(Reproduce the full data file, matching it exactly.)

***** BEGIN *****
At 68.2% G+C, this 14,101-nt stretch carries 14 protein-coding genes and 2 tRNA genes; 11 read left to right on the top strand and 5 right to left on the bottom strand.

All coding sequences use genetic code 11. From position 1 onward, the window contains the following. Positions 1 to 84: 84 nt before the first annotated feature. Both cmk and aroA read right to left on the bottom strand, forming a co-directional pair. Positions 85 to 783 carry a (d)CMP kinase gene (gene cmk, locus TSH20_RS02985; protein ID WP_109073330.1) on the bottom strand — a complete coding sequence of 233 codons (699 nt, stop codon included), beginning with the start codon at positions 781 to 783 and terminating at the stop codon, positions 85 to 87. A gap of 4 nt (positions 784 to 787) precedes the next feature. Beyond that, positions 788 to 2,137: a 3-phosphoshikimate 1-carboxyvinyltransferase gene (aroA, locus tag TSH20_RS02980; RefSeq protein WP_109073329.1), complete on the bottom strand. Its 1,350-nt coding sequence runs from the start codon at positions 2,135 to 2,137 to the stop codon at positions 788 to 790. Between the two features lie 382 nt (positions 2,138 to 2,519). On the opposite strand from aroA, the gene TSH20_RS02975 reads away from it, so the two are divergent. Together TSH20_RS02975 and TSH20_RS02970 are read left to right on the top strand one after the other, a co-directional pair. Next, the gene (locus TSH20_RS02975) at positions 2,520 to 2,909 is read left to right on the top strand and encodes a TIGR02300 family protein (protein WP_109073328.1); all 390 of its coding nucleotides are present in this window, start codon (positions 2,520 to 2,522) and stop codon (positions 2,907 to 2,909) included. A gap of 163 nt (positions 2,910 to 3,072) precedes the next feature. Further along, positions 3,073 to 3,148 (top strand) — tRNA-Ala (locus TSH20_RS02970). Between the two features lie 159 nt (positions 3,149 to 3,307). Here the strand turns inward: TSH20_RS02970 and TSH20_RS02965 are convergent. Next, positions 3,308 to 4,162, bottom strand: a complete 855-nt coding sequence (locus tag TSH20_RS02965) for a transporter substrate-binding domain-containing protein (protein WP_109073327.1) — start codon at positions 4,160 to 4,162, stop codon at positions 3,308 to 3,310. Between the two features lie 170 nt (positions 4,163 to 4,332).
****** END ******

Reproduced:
At 68.2% G+C, this 14,101-nt stretch carries 14 protein-coding genes and 2 tRNA genes; 11 read left to right on the top strand and 5 right to left on the bottom strand.

All coding sequences use genetic code 11. From position 1 onward, the window contains the following. Positions 1 to 84: 84 nt before the first annotated feature. Both cmk and aroA read right to left on the bottom strand, forming a co-directional pair. Positions 85 to 783 carry a (d)CMP kinase gene (gene cmk, locus TSH20_RS02985; protein ID WP_109073330.1) on the bottom strand — a complete coding sequence of 233 codons (699 nt, stop codon included), beginning with the start codon at positions 781 to 783 and terminating at the stop codon, positions 85 to 87. A gap of 4 nt (positions 784 to 787) precedes the next feature. Beyond that, positions 788 to 2,137: a 3-phosphoshikimate 1-carboxyvinyltransferase gene (aroA, locus tag TSH20_RS02980; RefSeq protein WP_109073329.1), complete on the bottom strand. Its 1,350-nt coding sequence runs from the start codon at positions 2,135 to 2,137 to the stop codon at positions 788 to 790. Between the two features lie 382 nt (positions 2,138 to 2,519). On the opposite strand from aroA, the gene TSH20_RS02975 reads away from it, so the two are divergent. Together TSH20_RS02975 and TSH20_RS02970 are read left to right on the top strand one after the other, a co-directional pair. Next, the gene (locus TSH20_RS02975) at positions 2,520 to 2,909 is read left to right on the top strand and encodes a TIGR02300 family protein (protein WP_109073328.1); all 390 of its coding nucleotides are present in this window, start codon (positions 2,520 to 2,522) and stop codon (positions 2,907 to 2,909) included. A gap of 163 nt (positions 2,910 to 3,072) precedes the next feature. Further along, positions 3,073 to 3,148 (top strand) — tRNA-Ala (locus TSH20_RS02970). Between the two features lie 159 nt (positions 3,149 to 3,307). Here the strand turns inward: TSH20_RS02970 and TSH20_RS02965 are convergent. Next, positions 3,308 to 4,162, bottom strand: a complete 855-nt coding sequence (locus tag TSH20_RS02965) for a transporter substrate-binding domain-containing protein (protein WP_109073327.1) — start codon at positions 4,160 to 4,162, stop codon at positions 3,308 to 3,310. Between the two features lie 170 nt (positions 4,163 to 4,332).